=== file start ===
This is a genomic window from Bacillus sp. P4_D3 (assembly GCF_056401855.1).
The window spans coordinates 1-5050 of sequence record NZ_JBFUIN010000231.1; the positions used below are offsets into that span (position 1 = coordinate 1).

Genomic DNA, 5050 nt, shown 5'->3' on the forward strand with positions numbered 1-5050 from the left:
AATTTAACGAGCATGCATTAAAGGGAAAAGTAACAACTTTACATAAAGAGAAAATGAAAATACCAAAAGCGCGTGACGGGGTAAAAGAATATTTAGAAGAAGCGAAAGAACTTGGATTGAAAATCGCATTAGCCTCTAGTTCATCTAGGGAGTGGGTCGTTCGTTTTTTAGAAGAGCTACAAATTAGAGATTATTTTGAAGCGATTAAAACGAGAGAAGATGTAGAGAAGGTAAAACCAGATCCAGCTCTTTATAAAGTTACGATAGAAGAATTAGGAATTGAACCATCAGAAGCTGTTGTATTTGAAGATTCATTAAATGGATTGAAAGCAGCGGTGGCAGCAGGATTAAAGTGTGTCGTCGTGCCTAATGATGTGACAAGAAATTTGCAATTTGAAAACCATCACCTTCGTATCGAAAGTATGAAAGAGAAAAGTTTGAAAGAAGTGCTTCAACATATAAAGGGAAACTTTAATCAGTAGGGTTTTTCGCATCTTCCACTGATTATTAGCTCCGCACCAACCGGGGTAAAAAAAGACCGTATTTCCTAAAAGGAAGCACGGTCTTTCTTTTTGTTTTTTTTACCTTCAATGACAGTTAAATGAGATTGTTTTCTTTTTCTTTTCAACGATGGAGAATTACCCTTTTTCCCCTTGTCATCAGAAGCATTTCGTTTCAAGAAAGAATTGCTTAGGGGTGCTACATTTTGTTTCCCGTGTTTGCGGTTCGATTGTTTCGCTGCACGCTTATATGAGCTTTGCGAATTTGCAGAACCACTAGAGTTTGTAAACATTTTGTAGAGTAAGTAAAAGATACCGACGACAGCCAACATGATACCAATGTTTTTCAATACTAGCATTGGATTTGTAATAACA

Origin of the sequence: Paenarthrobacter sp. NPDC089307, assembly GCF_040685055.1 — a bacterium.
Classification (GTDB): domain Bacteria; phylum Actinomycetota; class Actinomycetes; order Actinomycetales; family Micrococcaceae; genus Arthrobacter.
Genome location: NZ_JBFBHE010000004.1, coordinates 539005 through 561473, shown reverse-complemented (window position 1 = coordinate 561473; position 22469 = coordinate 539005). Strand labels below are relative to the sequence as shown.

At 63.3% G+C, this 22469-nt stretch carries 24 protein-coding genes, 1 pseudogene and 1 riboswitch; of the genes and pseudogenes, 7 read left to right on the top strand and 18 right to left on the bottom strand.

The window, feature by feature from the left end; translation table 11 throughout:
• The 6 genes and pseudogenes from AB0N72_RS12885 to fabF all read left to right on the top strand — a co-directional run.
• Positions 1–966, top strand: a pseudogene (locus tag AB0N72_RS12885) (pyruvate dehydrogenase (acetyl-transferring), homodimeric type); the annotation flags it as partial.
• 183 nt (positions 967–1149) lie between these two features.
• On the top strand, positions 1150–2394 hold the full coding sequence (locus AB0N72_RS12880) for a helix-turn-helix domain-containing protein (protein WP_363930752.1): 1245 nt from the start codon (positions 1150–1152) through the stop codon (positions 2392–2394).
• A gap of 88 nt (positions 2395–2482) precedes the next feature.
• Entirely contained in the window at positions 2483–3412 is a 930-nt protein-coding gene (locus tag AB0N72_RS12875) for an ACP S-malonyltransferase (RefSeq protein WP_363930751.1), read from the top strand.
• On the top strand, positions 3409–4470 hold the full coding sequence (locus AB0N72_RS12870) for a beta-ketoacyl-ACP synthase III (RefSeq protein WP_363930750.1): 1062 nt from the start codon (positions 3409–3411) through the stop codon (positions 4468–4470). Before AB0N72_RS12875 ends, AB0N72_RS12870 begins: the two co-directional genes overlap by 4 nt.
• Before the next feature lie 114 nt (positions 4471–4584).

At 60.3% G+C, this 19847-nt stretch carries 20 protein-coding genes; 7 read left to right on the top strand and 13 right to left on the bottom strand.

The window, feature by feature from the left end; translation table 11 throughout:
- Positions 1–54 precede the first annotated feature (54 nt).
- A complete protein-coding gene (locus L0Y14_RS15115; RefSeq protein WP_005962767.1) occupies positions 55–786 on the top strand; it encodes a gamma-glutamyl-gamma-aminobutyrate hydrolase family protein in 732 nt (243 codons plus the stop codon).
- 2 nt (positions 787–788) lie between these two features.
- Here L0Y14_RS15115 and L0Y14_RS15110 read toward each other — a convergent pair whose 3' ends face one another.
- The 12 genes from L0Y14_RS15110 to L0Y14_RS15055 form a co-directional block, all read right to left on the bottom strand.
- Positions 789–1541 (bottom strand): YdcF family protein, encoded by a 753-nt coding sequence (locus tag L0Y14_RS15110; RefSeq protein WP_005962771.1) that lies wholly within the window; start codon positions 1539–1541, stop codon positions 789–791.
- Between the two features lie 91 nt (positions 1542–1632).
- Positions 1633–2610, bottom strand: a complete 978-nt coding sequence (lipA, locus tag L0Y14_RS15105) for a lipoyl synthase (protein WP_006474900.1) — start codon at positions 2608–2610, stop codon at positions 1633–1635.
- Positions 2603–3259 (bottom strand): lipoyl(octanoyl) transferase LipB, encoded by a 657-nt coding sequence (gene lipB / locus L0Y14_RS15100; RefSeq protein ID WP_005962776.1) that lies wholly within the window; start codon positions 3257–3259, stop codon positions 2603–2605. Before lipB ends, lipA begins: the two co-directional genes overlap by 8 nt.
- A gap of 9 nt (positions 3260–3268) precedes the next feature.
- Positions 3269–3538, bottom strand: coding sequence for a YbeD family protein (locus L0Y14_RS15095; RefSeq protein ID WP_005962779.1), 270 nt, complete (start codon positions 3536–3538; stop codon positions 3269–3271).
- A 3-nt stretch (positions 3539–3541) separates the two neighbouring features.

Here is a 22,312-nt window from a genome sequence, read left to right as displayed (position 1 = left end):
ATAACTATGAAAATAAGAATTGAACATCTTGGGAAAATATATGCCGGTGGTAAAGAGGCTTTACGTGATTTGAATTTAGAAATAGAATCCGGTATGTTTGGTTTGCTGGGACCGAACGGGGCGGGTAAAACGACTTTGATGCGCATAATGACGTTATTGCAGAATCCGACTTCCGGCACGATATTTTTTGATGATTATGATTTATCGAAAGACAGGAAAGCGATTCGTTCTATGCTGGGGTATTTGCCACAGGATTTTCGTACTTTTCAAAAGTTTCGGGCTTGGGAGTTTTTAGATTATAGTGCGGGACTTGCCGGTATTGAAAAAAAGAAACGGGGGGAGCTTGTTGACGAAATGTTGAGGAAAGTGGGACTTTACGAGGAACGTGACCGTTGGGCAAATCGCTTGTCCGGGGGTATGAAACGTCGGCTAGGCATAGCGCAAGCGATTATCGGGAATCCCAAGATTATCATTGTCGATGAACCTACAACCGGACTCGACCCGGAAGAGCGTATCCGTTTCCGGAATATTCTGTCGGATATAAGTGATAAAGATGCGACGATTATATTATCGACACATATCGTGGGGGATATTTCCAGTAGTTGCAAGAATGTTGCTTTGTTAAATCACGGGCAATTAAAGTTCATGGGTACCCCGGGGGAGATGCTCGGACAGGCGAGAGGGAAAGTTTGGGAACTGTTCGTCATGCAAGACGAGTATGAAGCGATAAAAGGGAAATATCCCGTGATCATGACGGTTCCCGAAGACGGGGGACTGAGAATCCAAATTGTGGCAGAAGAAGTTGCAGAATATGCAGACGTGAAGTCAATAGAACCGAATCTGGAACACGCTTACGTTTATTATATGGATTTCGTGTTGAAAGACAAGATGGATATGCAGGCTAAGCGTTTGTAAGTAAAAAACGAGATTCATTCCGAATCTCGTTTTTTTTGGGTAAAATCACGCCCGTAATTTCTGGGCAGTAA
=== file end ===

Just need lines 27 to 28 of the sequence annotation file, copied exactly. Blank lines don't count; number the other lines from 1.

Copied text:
- Positions 1633–2610, bottom strand: a complete 978-nt coding sequence (lipA, locus tag L0Y14_RS15105) for a lipoyl synthase (protein WP_006474900.1) — start codon at positions 2608–2610, stop codon at positions 1633–1635.
- Positions 2603–3259 (bottom strand): lipoyl(octanoyl) transferase LipB, encoded by a 657-nt coding sequence (gene lipB / locus L0Y14_RS15100; RefSeq protein ID WP_005962776.1) that lies wholly within the window; start codon positions 3257–3259, stop codon positions 2603–2605. Before lipB ends, lipA begins: the two co-directional genes overlap by 8 nt.